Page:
Intelligent energy networks (smart grids)
These allow direct communication between consumers and grid operators. Digital technologies can be used to control and manage supply networks centrally, ensuring that supply and demand are balanced in the distribution network – and making it easier to feed in renewable energy. By 2030, this will enable 6.3 billion megawatt hours of energy to be saved worldwide every year. The introduction of digital technologies allows customers to have better control over their consumption and the costs. Consequently, digitization will play a key role in increasing energy efficiency and encouraging a long-term switch to renewable energies.
A blockchain is a decentralized log that permanently and unalterably records defined transactions between two parties within a network. This eliminates the middleman since a blockchain is public and accessible to everyone worldwide. It does not belong to anyone and this transparency makes it virtually impossible for the blockchain to be manipulated. This technology can revolutionize the way in which we enter into contracts, trade on stock exchanges or carry out banking transactions. In future, for example, digital contracts could be made forgery-proof using blockchain technology.
Overall “digital education” strategy
Education 4.0 brings together all the initiatives of the Federal Ministry of Education, specifically prioritizing digital skills, infrastructure and educational media. Digital education is to be increasingly incorporated into the education system.
Broadband Strategy 2020
The aim is to achieve virtually nationwide broadband coverage by 2020. To this end, one billion euros (the “broadband billion”) is being provided and is intended to benefit rural areas in particular.
Link: Broadband Strategy 2020
Strategic and operational objectives will be defined in order to build on strengths in research, technology and innovation, enter new fields of the future and niches, set up transparent funding and decision-making structures, and ensure efficient and sustainable use of public funds.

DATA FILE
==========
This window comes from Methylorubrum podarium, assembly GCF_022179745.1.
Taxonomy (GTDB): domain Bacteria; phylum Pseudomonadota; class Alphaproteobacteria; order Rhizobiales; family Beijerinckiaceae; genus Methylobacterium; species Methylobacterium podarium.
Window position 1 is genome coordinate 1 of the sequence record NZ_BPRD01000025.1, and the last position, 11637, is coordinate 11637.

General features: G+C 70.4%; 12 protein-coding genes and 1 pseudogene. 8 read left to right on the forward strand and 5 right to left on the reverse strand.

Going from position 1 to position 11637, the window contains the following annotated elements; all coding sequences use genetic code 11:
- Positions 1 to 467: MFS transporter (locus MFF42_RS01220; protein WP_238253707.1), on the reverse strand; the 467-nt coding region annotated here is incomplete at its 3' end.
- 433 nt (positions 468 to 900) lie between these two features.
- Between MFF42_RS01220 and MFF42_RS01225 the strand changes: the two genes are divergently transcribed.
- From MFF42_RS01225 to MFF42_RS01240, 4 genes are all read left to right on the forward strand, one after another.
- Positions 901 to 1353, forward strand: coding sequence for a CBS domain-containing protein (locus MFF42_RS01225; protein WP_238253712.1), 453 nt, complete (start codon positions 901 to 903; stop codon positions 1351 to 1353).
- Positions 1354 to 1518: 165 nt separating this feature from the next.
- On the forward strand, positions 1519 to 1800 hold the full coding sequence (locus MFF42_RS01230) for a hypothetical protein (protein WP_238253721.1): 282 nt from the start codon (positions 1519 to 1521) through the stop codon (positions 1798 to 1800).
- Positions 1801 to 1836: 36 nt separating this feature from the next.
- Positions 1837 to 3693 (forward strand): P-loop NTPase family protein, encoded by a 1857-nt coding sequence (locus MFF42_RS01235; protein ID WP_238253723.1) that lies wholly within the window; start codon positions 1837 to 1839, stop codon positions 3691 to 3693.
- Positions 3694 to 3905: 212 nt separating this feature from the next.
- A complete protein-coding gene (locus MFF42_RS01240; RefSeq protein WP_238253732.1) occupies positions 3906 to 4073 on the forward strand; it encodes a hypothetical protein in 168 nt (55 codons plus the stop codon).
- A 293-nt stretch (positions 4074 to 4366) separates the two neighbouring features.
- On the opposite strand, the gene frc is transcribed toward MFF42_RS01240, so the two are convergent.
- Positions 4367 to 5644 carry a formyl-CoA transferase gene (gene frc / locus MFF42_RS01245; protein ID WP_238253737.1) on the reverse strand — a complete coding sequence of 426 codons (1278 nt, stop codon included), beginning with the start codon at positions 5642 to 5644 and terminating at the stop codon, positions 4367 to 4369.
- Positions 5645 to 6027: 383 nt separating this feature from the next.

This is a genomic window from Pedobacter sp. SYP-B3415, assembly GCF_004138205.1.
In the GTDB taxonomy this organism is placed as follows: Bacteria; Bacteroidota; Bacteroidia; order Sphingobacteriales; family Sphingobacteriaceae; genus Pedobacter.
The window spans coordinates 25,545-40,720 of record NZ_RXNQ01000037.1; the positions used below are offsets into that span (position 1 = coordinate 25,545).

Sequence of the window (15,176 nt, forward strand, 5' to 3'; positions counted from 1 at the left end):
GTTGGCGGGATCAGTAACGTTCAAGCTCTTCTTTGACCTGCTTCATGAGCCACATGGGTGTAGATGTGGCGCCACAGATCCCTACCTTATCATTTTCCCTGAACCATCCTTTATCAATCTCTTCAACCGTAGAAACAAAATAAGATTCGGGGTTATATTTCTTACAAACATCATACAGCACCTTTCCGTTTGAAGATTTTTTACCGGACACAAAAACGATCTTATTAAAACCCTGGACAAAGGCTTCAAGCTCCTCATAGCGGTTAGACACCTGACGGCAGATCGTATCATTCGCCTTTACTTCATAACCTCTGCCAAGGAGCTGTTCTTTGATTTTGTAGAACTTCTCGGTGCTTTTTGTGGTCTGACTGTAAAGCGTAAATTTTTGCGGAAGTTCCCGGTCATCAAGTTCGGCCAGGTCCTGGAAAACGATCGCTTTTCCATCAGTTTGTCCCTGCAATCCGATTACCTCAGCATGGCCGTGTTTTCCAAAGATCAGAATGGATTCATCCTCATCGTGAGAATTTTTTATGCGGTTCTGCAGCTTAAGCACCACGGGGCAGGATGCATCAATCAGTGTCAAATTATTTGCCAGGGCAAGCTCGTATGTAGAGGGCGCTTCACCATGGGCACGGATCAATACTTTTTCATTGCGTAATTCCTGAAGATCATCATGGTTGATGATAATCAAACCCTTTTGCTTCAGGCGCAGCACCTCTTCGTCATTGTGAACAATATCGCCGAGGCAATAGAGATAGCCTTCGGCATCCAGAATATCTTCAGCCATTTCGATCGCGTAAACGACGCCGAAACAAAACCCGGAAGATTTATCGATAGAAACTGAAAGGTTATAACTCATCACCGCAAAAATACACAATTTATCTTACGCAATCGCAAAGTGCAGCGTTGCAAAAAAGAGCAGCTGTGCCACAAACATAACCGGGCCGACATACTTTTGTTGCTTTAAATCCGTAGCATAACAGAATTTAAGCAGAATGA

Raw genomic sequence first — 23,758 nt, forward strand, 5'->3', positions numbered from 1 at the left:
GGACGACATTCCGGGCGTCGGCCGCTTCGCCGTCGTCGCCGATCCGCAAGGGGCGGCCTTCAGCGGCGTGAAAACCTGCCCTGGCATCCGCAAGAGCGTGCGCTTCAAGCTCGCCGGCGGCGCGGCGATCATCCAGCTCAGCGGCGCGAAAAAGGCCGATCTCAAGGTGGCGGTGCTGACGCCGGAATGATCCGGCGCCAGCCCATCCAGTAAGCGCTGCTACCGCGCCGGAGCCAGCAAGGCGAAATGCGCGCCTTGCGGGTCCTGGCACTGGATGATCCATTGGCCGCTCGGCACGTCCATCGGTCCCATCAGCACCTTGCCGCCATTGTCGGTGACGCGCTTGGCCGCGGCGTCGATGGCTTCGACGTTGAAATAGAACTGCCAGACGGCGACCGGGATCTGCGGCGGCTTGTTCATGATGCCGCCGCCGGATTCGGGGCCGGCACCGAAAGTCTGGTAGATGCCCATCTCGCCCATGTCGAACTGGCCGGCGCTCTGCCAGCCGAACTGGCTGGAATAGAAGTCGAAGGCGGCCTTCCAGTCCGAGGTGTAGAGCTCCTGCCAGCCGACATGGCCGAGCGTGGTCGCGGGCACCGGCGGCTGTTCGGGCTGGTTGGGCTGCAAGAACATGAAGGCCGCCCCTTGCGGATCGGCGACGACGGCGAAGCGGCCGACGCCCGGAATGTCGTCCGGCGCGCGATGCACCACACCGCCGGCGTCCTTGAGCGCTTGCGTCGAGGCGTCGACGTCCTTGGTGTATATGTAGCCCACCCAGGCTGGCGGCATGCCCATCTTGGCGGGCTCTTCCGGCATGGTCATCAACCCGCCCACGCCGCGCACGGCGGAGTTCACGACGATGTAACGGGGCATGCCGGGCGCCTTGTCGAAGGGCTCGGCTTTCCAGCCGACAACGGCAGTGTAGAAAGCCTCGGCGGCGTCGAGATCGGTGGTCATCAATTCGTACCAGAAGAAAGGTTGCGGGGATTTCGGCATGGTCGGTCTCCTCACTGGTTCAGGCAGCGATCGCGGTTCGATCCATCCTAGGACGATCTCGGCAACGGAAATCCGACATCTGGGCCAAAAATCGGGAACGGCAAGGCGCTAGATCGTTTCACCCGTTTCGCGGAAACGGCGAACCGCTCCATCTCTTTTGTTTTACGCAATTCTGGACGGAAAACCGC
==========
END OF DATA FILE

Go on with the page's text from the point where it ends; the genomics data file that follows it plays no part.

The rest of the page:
Link: RTI strategy
Open innovation strategy
The opening, expansion and development of Austria’s innovation system will be driven forward and open innovation will be embedded in the innovation system as a guiding principle.
Link: Open innovation strategy
The intellectual property (IP) of Austrian businesses and researchers will be better protected and exploited commercially.
Creative industry strategy
Creative industries will be supported in their role as a driving force for innovation and transformation in the development and marketing of new products.
Link: Creative industry strategy
Startup country strategy
The environment for startups will be continuously improved and a framework created that encourages innovation and entrepreneurial spirit.
Link: BMWFW "Land der Gründer"
efit21 for digital education
efit21 prioritized the provision of ICT in Austrian educational institutions in order to improve the quality of teaching and learning and to integrate innovative learning scenarios into the education process.
The cornerstones of the strategy propose focusing ICT measures on education, health and businesses over the next five years. Implementation levers include infrastructure, eGovernment, mobility, financing and security.
Link: ICT strategy
The strategic principles, structures and processes as well as governance and cooperation between the government, business and society are laid down in this strategy. It focuses on protecting critical infrastructures, awareness-raising, research and development, and international cooperation.
Link: Cybersecurity strategy
This strategy lays down the structures and elements required for the coordinated implementation of ICT and its communication in administration and defines principles for the implementation of digital processes.
Link: the eGovernment ABC
Open government data strategy
Joint standards will be developed to create an effective environment that benefits all interest groups. Cooperation OGD Austria is responsible for managing this strategy.
Link: Cooperation OGD Österreich
Open Source Software position paper
This position paper describes how the opportunities of Open Source Software (OSS) can be best used for the common good.
Big data in public administration
The position paper will provide basic information for strategic decision-making in the big data sector. The focus is on structural, legal, economic and technical aspects in the administrative environment.
Link: PG Big Data